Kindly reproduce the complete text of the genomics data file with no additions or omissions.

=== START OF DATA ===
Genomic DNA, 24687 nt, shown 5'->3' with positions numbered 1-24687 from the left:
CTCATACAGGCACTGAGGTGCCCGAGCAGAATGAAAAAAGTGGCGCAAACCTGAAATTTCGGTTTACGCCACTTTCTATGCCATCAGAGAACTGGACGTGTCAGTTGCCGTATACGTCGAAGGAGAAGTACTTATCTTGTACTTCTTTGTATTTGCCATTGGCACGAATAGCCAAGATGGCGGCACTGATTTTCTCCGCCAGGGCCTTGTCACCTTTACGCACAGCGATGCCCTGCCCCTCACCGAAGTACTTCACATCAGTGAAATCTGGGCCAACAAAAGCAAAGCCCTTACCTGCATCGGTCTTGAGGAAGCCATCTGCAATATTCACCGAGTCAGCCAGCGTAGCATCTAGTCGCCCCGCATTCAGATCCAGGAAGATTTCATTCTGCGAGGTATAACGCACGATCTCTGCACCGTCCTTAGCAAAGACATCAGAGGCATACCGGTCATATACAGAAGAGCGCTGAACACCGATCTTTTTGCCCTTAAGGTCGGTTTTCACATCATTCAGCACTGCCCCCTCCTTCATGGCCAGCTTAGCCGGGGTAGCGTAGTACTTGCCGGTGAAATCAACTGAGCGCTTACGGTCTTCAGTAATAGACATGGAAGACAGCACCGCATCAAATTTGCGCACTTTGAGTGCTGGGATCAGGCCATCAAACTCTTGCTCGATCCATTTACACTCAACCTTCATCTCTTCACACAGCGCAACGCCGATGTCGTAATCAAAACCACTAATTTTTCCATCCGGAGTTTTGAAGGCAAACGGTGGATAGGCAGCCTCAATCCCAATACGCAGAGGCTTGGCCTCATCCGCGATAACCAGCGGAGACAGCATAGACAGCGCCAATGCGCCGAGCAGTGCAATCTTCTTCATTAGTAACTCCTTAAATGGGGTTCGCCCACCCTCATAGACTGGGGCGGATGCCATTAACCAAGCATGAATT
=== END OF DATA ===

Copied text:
Genomic DNA, 24687 nt, shown 5'->3' with positions numbered 1-24687 from the left:
CTCATACAGGCACTGAGGTGCCCGAGCAGAATGAAAAAAGTGGCGCAAACCTGAAATTTCGGTTTACGCCACTTTCTATGCCATCAGAGAACTGGACGTGTCAGTTGCCGTATACGTCGAAGGAGAAGTACTTATCTTGTACTTCTTTGTATTTGCCATTGGCACGAATAGCCAAGATGGCGGCACTGATTTTCTCCGCCAGGGCCTTGTCACCTTTACGCACAGCGATGCCCTGCCCCTCACCGAAGTACTTCACATCAGTGAAATCTGGGCCAACAAAAGCAAAGCCCTTACCTGCATCGGTCTTGAGGAAGCCATCTGCAATATTCACCGAGTCAGCCAGCGTAGCATCTAGTCGCCCCGCATTCAGATCCAGGAAGATTTCATTCTGCGAGGTATAACGCACGATCTCTGCACCGTCCTTAGCAAAGACATCAGAGGCATACCGGTCATATACAGAAGAGCGCTGAACACCGATCTTTTTGCCCTTAAGGTCGGTTTTCACATCATTCAGCACTGCCCCCTCCTTCATGGCCAGCTTAGCCGGGGTAGCGTAGTACTTGCCGGTGAAATCAACTGAGCGCTTACGGTCTTCAGTAATAGACATGGAAGACAGCACCGCATCAAATTTGCGCACTTTGAGTGCTGGGATCAGGCCATCAAACTCTTGCTCGATCCATTTACACTCAACCTTCATCTCTTCACACAGCGCAACGCCGATGTCGTAATCAAAACCACTAATTTTTCCATCCGGAGTTTTGAAGGCAAACGGTGGATAGGCAGCCTCAATCCCAATACGCAGAGGCTTGGCCTCATCCGCGATAACCAGCGGAGACAGCATAGACAGCGCCAATGCGCCGAGCAGTGCAATCTTCTTCATTAGTAACTCCTTAAATGGGGTTCGCCCACCCTCATAGACTGGGGCGGATGCCATTAACCAAGCATGAATT